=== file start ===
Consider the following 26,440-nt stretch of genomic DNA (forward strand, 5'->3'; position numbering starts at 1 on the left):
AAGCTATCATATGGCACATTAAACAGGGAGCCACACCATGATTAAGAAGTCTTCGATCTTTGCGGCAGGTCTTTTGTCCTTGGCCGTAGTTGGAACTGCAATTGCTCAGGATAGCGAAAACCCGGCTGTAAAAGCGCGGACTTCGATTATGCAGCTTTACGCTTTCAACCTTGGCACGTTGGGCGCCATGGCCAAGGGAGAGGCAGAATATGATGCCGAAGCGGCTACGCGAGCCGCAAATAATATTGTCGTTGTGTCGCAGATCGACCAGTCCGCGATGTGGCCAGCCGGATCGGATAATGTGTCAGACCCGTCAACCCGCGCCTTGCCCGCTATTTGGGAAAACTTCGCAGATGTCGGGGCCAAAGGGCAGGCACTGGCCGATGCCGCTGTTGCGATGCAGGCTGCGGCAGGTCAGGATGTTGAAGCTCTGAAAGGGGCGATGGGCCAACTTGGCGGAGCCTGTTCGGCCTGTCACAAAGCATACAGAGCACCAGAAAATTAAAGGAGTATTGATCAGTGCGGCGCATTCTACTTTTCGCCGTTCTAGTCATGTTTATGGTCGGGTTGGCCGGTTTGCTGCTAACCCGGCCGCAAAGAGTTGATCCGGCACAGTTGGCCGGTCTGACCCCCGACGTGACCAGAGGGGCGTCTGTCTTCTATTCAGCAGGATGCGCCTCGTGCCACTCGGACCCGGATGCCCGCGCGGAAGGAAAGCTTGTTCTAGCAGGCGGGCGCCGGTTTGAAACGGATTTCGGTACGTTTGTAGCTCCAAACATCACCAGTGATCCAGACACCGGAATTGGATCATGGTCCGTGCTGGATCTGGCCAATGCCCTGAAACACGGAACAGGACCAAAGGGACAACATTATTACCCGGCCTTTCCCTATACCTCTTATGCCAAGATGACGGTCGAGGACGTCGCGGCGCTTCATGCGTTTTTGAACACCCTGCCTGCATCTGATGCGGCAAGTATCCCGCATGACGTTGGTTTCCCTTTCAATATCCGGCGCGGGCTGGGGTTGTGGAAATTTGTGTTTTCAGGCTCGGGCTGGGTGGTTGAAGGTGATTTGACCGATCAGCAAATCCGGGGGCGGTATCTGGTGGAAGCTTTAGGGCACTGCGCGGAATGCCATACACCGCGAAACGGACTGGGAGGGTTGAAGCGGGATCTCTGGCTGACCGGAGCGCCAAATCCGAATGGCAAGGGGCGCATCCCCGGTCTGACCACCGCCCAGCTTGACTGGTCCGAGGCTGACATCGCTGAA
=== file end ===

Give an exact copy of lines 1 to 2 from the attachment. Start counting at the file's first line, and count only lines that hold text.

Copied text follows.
Consider the following 26,440-nt stretch of genomic DNA (forward strand, 5'->3'; position numbering starts at 1 on the left):
AAGCTATCATATGGCACATTAAACAGGGAGCCACACCATGATTAAGAAGTCTTCGATCTTTGCGGCAGGTCTTTTGTCCTTGGCCGTAGTTGGAACTGCAATTGCTCAGGATAGCGAAAACCCGGCTGTAAAAGCGCGGACTTCGATTATGCAGCTTTACGCTTTCAACCTTGGCACGTTGGGCGCCATGGCCAAGGGAGAGGCAGAATATGATGCCGAAGCGGCTACGCGAGCCGCAAATAATATTGTCGTTGTGTCGCAGATCGACCAGTCCGCGATGTGGCCAGCCGGATCGGATAATGTGTCAGACCCGTCAACCCGCGCCTTGCCCGCTATTTGGGAAAACTTCGCAGATGTCGGGGCCAAAGGGCAGGCACTGGCCGATGCCGCTGTTGCGATGCAGGCTGCGGCAGGTCAGGATGTTGAAGCTCTGAAAGGGGCGATGGGCCAACTTGGCGGAGCCTGTTCGGCCTGTCACAAAGCATACAGAGCACCAGAAAATTAAAGGAGTATTGATCAGTGCGGCGCATTCTACTTTTCGCCGTTCTAGTCATGTTTATGGTCGGGTTGGCCGGTTTGCTGCTAACCCGGCCGCAAAGAGTTGATCCGGCACAGTTGGCCGGTCTGACCCCCGACGTGACCAGAGGGGCGTCTGTCTTCTATTCAGCAGGATGCGCCTCGTGCCACTCGGACCCGGATGCCCGCGCGGAAGGAAAGCTTGTTCTAGCAGGCGGGCGCCGGTTTGAAACGGATTTCGGTACGTTTGTAGCTCCAAACATCACCAGTGATCCAGACACCGGAATTGGATCATGGTCCGTGCTGGATCTGGCCAATGCCCTGAAACACGGAACAGGACCAAAGGGACAACATTATTACCCGGCCTTTCCCTATACCTCTTATGCCAAGATGACGGTCGAGGACGTCGCGGCGCTTCATGCGTTTTTGAACACCCTGCCTGCATCTGATGCGGCAAGTATCCCGCATGACGTTGGTTTCCCTTTCAATATCCGGCGCGGGCTGGGGTTGTGGAAATTTGTGTTTTCAGGCTCGGGCTGGGTGGTTGAAGGTGATTTGACCGATCAGCAAATCCGGGGGCGGTATCTGGTGGAAGCTTTAGGGCACTGCGCGGAATGCCATACACCGCGAAACGGACTGGGAGGGTTGAAGCGGGATCTCTGGCTGACCGGAGCGCCAAATCCGAATGGCAAGGGGCGCATCCCCGGTCTGACCACCGCCCAGCTTGACTGGTCCGAGGCTGACATCGCTGAA